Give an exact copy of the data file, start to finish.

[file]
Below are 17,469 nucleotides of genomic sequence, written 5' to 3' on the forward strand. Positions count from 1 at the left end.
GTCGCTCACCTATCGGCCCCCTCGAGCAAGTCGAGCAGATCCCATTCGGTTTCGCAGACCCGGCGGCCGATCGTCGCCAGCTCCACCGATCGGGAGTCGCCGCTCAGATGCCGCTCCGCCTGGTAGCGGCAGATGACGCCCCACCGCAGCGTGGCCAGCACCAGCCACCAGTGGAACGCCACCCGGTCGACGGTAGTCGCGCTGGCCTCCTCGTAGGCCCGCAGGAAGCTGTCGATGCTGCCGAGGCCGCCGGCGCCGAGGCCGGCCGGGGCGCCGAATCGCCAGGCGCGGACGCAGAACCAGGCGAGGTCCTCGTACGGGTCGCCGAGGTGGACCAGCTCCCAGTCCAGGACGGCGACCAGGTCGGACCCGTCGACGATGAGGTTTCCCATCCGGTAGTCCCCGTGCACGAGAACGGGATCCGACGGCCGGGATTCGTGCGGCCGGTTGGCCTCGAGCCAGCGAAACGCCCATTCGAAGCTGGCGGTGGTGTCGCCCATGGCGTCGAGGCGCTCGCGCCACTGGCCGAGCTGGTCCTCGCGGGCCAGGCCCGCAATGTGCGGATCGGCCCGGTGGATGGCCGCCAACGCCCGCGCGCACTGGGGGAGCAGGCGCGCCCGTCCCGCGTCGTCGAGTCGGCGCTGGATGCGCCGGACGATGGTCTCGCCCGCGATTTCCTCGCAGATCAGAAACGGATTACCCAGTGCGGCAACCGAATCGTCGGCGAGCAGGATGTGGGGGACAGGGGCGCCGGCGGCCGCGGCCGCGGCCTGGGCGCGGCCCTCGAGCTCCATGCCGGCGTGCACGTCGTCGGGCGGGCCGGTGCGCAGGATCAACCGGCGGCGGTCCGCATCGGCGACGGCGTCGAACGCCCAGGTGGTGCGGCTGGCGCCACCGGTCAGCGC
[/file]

Below are 17,469 nucleotides of genomic sequence, written 5' to 3' on the forward strand. Positions count from 1 at the left end.
GTCGCTCACCTATCGGCCCCCTCGAGCAAGTCGAGCAGATCCCATTCGGTTTCGCAGACCCGGCGGCCGATCGTCGCCAGCTCCACCGATCGGGAGTCGCCGCTCAGATGCCGCTCCGCCTGGTAGCGGCAGATGACGCCCCACCGCAGCGTGGCCAGCACCAGCCACCAGTGGAACGCCACCCGGTCGACGGTAGTCGCGCTGGCCTCCTCGTAGGCCCGCAGGAAGCTGTCGATGCTGCCGAGGCCGCCGGCGCCGAGGCCGGCCGGGGCGCCGAATCGCCAGGCGCGGACGCAGAACCAGGCGAGGTCCTCGTACGGGTCGCCGAGGTGGACCAGCTCCCAGTCCAGGACGGCGACCAGGTCGGACCCGTCGACGATGAGGTTTCCCATCCGGTAGTCCCCGTGCACGAGAACGGGATCCGACGGCCGGGATTCGTGCGGCCGGTTGGCCTCGAGCCAGCGAAACGCCCATTCGAAGCTGGCGGTGGTGTCGCCCATGGCGTCGAGGCGCTCGCGCCACTGGCCGAGCTGGTCCTCGCGGGCCAGGCCCGCAATGTGCGGATCGGCCCGGTGGATGGCCGCCAACGCCCGCGCGCACTGGGGGAGCAGGCGCGCCCGTCCCGCGTCGTCGAGTCGGCGCTGGATGCGCCGGACGATGGTCTCGCCCGCGATTTCCTCGCAGATCAGAAACGGATTACCCAGTGCGGCAACCGAATCGTCGGCGAGCAGGATGTGGGGGACAGGGGCGCCGGCGGCCGCGGCCGCGGCCTGGGCGCGGCCCTCGAGCTCCATGCCGGCGTGCACGTCGTCGGGCGGGCCGGTGCGCAGGATCAACCGGCGGCGGTCCGCATCGGCGACGGCGTCGAACGCCCAGGTGGTGCGGCTGGCGCCACCGGTCAGCGC